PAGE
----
21Oktober2017

Poser over mystery Malaysian drug smuggling mastermind

It has been nearly a year since the 21 suspected Malaysian ‘drug mules’ were tethered by the Thai authorities while allegedly attempting to smuggle 226kg of ‘Ice’ (crystal meth or Syabu) and eight kilogrammes of heroin into Malaysia.

The involvement of so many Malaysians in a single drug smuggling case and the amount of the haul was unprecedented, at least in recent memory of the experienced Thai drug enforcement officers.

Since that case which received wide media coverage, there have been several other attempts to smuggle large amounts of drugs, especially methamphetamine-type drugs, into Malaysia.

Fortunately, the Thai authorities intercepted the drugs.

Efforts to smuggle large amounts of drugs worth millions of Ringgit into Malaysia since March last year have raised the all important poser on who the Malaysian mastermind is.

“Our investigations end at the Sadao border (a district near the Thai-Malaysian border),” Narcotics Suppression Bureau (NSB) head, Lt Gen Sommai Kongvisaisuk told Bernama in a recent interview.

However, when queried on the ‘mastermind’ behind the failed attempts to smuggle large quantities of drugs into Malaysia, he would only say that the Thai police had good relations, and cooperated with their Malaysian counterparts.

Sommai however, declined to elaborate on the Malaysian mastermind, leaving the issue entirely with the Malaysian police to probe deeper.

“Information gathered by the Thai side, based on interrogation of people arrested in the failed attempts to smuggle drugs into Malaysia will be relayed to the Malaysian police,” he said.

Nevertheless, he expressed concern at the seemingly brazen attempts to smuggle large quantities of drugs into Malaysia, which he suspected was intended (by the Malaysian mastermind) to be re-exported to third countries and not for local (Malaysian) use.

Based on the attempts to smuggle drugs into Malaysia as reported by Bernama last year and early this year, the quantities are staggering with the value reaching hundreds of millions of Ringgit.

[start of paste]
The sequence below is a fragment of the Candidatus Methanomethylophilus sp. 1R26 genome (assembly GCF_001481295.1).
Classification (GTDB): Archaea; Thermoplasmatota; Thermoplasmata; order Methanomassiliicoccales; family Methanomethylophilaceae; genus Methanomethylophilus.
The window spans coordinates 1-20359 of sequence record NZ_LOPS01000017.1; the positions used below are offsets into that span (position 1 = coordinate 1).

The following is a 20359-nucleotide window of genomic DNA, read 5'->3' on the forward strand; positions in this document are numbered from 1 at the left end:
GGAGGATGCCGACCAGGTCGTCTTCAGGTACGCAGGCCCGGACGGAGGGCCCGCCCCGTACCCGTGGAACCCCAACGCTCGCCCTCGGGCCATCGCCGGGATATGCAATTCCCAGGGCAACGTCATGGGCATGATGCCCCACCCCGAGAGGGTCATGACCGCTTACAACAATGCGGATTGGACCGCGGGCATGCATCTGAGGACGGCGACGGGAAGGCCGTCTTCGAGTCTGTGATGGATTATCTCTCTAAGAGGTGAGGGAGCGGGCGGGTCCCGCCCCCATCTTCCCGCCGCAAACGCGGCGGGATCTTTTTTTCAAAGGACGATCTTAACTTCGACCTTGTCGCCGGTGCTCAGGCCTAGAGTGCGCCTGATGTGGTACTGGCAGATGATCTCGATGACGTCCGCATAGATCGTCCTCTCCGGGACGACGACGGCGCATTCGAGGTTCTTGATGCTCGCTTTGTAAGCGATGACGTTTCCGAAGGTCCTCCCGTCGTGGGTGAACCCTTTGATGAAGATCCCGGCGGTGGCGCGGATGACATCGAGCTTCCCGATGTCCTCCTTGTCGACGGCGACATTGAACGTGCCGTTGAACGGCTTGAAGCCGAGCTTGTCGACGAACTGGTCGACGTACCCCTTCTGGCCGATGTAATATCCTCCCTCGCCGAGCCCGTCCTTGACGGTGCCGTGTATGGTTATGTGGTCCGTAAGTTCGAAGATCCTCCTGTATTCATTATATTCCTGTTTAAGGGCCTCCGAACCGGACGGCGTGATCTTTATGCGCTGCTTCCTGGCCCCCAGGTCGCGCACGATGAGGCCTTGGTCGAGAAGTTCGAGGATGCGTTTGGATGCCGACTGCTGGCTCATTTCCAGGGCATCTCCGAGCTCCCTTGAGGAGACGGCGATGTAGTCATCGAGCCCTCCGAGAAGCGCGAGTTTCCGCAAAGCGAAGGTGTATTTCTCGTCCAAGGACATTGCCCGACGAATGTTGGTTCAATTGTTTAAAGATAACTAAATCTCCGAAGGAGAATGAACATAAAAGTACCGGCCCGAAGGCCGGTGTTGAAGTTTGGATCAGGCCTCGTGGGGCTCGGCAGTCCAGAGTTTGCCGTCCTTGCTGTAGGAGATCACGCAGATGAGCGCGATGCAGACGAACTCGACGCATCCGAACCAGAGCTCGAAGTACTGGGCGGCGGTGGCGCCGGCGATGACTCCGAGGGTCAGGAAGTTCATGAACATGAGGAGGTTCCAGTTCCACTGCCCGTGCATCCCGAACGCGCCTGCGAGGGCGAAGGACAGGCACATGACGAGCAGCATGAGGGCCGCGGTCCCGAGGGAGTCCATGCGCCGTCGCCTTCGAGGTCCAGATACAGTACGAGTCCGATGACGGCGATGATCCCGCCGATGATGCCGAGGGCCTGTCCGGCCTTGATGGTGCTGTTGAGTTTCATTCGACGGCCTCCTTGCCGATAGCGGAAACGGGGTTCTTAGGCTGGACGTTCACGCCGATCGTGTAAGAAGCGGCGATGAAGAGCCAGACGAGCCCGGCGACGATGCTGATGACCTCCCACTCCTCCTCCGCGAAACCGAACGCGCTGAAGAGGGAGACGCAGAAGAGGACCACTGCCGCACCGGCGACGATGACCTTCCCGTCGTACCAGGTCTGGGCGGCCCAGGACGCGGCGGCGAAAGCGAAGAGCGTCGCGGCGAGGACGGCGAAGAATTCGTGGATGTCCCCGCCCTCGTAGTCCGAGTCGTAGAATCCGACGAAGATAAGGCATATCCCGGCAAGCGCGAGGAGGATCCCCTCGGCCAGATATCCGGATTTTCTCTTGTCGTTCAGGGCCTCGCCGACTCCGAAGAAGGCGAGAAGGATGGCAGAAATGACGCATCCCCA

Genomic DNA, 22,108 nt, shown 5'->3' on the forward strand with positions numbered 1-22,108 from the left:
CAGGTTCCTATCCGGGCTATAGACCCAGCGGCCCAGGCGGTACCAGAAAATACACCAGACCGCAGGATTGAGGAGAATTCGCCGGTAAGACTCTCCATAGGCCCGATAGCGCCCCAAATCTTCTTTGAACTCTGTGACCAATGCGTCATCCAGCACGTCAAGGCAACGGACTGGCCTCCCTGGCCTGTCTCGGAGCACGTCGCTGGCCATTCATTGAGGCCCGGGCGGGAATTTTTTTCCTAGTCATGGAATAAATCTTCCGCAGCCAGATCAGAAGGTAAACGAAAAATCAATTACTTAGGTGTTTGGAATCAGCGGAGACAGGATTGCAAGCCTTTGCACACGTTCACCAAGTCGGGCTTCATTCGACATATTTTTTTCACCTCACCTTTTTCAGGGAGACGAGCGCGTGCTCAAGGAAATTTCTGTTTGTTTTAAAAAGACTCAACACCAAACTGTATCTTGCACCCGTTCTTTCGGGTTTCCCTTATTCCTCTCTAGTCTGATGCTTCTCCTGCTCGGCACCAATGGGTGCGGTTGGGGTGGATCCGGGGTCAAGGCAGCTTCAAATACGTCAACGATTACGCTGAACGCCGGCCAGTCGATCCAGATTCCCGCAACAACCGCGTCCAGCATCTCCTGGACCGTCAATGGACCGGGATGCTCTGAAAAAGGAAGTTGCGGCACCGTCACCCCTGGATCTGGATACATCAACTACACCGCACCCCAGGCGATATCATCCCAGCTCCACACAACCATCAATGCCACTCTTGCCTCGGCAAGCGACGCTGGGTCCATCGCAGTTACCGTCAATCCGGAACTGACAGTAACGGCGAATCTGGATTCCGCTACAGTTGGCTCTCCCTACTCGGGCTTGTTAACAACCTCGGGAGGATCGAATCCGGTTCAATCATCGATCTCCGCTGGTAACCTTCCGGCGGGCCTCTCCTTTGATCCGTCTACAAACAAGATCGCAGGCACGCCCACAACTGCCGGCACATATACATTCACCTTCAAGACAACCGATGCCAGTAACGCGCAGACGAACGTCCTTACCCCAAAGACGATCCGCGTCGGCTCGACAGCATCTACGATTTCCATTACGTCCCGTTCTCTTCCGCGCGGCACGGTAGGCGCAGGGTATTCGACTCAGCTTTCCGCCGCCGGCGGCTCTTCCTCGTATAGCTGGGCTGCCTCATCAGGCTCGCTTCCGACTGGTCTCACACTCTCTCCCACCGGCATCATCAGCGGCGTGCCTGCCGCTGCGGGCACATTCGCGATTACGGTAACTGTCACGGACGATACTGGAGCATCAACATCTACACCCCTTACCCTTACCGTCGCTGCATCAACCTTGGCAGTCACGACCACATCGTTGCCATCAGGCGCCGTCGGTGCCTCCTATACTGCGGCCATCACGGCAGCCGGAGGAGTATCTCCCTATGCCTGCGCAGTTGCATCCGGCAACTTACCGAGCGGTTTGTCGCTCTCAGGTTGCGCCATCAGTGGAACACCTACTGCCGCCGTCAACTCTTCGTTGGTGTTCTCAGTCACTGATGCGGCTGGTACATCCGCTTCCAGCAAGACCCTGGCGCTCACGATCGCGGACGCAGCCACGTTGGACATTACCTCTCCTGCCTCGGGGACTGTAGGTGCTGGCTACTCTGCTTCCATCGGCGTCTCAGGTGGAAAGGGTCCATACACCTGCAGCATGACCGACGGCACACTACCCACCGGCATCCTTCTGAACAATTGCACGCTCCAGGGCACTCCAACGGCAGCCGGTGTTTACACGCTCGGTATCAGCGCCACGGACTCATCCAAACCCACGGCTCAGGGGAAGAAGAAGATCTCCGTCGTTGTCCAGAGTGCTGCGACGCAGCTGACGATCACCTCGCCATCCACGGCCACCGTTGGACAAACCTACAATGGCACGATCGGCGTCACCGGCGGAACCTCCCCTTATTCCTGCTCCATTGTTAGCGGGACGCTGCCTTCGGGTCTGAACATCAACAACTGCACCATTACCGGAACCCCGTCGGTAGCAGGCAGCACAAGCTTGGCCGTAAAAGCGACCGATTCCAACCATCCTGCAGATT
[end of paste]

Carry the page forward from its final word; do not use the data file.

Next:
The value of the drugs, noted a high ranking NSB officer, would triple or quadruple if the consignment reached Australian, European or United States markets, which probably explained the syndicate’s cavalier attitude towards drug enforcement and drug laws.

In April last year, a Malaysian man who was detained at the immigration checkpoint in Sadao, with 520kg of ganja hidden inside his furniture-laden lorry, told police he was paid RM1,000 for transporting the drug to Kuala Lumpur.

On Dec 11, two Malaysian men, believed to be drug couriers were nabbed in Chumphon, southern Thai, alongside 140 bars of heroin weighing 52.4kg and 41kg of methamphetamine hidden in a car they were travelling in.

Five days later on Dec 16 last year, also at Chumphon, Thai authorities scored another big success when they arrested seven Thais nationals and seized 500kg of ‘Ice’ from a trailer lorry enroute to the border areas.

A high-ranking Thai drug enforcement officer believed the large haul was destined for Malaysia before export to Taiwan.

On Jan 16 and Jan 21 in Pattani and Songkla, respectively, Thai authorities nabbed two men and seized 858,000 ‘Yaba’ pills destined for a Malaysian buyer.

Two weeks later on Feb 1, Thai police seized 87kg of ‘Ice’ from a house in Hatyai which was rented by a Malaysian man, while another two Malaysian men were arrested with 98kg of ‘Ice’ from a house, also in the popular border town.

According to the NSB, both men were believed to have worked for a ‘Malaysian drug lord’ and in a related raid later, the Thai authorities seized another 164kg of ‘Ice’.

Meanwhile, Sommai believed Malaysian drug syndicates had established close cooperation with a Laos national dubbed ‘Asean Drug Lord’.

He said the man who was arrested by the Thai authorities at Suvarnabhumi Airport in January had sourced his drugs from the Wa State, an autonomous region in Myanmar, before supplying it to Malaysian syndicates for the international market.-13/3/2017

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